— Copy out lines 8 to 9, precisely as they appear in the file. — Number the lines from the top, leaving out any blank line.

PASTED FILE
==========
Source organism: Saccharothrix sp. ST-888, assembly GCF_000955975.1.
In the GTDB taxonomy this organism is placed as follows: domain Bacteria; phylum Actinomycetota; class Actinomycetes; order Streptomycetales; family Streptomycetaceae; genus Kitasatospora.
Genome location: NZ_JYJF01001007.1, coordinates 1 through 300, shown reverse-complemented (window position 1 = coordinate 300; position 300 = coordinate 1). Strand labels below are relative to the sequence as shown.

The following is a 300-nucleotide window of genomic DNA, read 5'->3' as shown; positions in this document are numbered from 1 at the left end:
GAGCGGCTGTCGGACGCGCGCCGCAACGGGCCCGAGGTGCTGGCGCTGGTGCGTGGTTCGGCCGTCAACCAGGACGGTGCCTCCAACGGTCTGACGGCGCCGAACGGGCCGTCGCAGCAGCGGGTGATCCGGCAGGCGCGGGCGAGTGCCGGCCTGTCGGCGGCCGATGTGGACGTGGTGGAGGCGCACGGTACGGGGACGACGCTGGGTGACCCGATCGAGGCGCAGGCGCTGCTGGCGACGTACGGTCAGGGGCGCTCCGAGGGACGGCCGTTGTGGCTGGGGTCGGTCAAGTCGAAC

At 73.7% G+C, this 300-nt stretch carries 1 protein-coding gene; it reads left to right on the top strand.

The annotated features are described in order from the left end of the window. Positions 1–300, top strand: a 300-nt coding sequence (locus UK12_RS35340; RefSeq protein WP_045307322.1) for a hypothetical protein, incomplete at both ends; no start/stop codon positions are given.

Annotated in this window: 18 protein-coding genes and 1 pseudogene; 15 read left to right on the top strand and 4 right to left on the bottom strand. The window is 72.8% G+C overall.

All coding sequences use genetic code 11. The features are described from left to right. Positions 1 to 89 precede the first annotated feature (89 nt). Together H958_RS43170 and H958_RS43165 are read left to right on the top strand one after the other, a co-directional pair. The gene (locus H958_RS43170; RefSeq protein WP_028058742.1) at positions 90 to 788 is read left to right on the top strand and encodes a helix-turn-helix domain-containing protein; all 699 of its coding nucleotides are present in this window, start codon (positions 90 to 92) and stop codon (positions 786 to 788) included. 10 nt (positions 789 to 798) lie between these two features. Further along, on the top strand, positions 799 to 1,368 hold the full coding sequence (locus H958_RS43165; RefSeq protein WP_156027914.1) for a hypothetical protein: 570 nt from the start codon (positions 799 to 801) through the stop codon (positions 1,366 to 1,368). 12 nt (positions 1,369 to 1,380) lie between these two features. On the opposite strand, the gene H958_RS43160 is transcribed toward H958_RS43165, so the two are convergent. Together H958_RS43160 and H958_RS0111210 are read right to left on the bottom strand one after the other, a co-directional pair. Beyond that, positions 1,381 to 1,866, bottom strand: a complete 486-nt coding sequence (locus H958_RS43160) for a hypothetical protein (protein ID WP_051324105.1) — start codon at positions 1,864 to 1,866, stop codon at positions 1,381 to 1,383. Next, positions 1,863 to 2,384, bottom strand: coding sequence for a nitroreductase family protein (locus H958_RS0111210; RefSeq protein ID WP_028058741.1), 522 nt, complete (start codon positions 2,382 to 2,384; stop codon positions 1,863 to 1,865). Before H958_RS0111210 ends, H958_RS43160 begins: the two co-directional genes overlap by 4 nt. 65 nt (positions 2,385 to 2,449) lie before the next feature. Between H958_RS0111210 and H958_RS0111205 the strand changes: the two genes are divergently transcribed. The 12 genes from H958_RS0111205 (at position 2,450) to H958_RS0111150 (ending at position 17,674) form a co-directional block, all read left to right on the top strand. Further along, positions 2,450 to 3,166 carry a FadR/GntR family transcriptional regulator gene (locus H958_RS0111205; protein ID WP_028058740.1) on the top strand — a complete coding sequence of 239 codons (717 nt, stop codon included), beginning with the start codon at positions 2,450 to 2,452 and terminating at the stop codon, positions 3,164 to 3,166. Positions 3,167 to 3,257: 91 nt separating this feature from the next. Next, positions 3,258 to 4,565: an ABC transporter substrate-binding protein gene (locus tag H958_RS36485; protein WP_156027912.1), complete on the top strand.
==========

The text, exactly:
Annotated in this window: 18 protein-coding genes and 1 pseudogene; 15 read left to right on the top strand and 4 right to left on the bottom strand. The window is 72.8% G+C overall.

All coding sequences use genetic code 11. The features are described from left to right. Positions 1 to 89 precede the first annotated feature (89 nt). Together H958_RS43170 and H958_RS43165 are read left to right on the top strand one after the other, a co-directional pair. The gene (locus H958_RS43170; RefSeq protein WP_028058742.1) at positions 90 to 788 is read left to right on the top strand and encodes a helix-turn-helix domain-containing protein; all 699 of its coding nucleotides are present in this window, start codon (positions 90 to 92) and stop codon (positions 786 to 788) included. 10 nt (positions 789 to 798) lie between these two features. Further along, on the top strand, positions 799 to 1,368 hold the full coding sequence (locus H958_RS43165; RefSeq protein WP_156027914.1) for a hypothetical protein: 570 nt from the start codon (positions 799 to 801) through the stop codon (positions 1,366 to 1,368). 12 nt (positions 1,369 to 1,380) lie between these two features. On the opposite strand, the gene H958_RS43160 is transcribed toward H958_RS43165, so the two are convergent. Together H958_RS43160 and H958_RS0111210 are read right to left on the bottom strand one after the other, a co-directional pair. Beyond that, positions 1,381 to 1,866, bottom strand: a complete 486-nt coding sequence (locus H958_RS43160) for a hypothetical protein (protein ID WP_051324105.1) — start codon at positions 1,864 to 1,866, stop codon at positions 1,381 to 1,383. Next, positions 1,863 to 2,384, bottom strand: coding sequence for a nitroreductase family protein (locus H958_RS0111210; RefSeq protein ID WP_028058741.1), 522 nt, complete (start codon positions 2,382 to 2,384; stop codon positions 1,863 to 1,865). Before H958_RS0111210 ends, H958_RS43160 begins: the two co-directional genes overlap by 4 nt. 65 nt (positions 2,385 to 2,449) lie before the next feature. Between H958_RS0111210 and H958_RS0111205 the strand changes: the two genes are divergently transcribed. The 12 genes from H958_RS0111205 (at position 2,450) to H958_RS0111150 (ending at position 17,674) form a co-directional block, all read left to right on the top strand. Further along, positions 2,450 to 3,166 carry a FadR/GntR family transcriptional regulator gene (locus H958_RS0111205; protein ID WP_028058740.1) on the top strand — a complete coding sequence of 239 codons (717 nt, stop codon included), beginning with the start codon at positions 2,450 to 2,452 and terminating at the stop codon, positions 3,164 to 3,166. Positions 3,167 to 3,257: 91 nt separating this feature from the next. Next, positions 3,258 to 4,565: an ABC transporter substrate-binding protein gene (locus tag H958_RS36485; protein WP_156027912.1), complete on the top strand.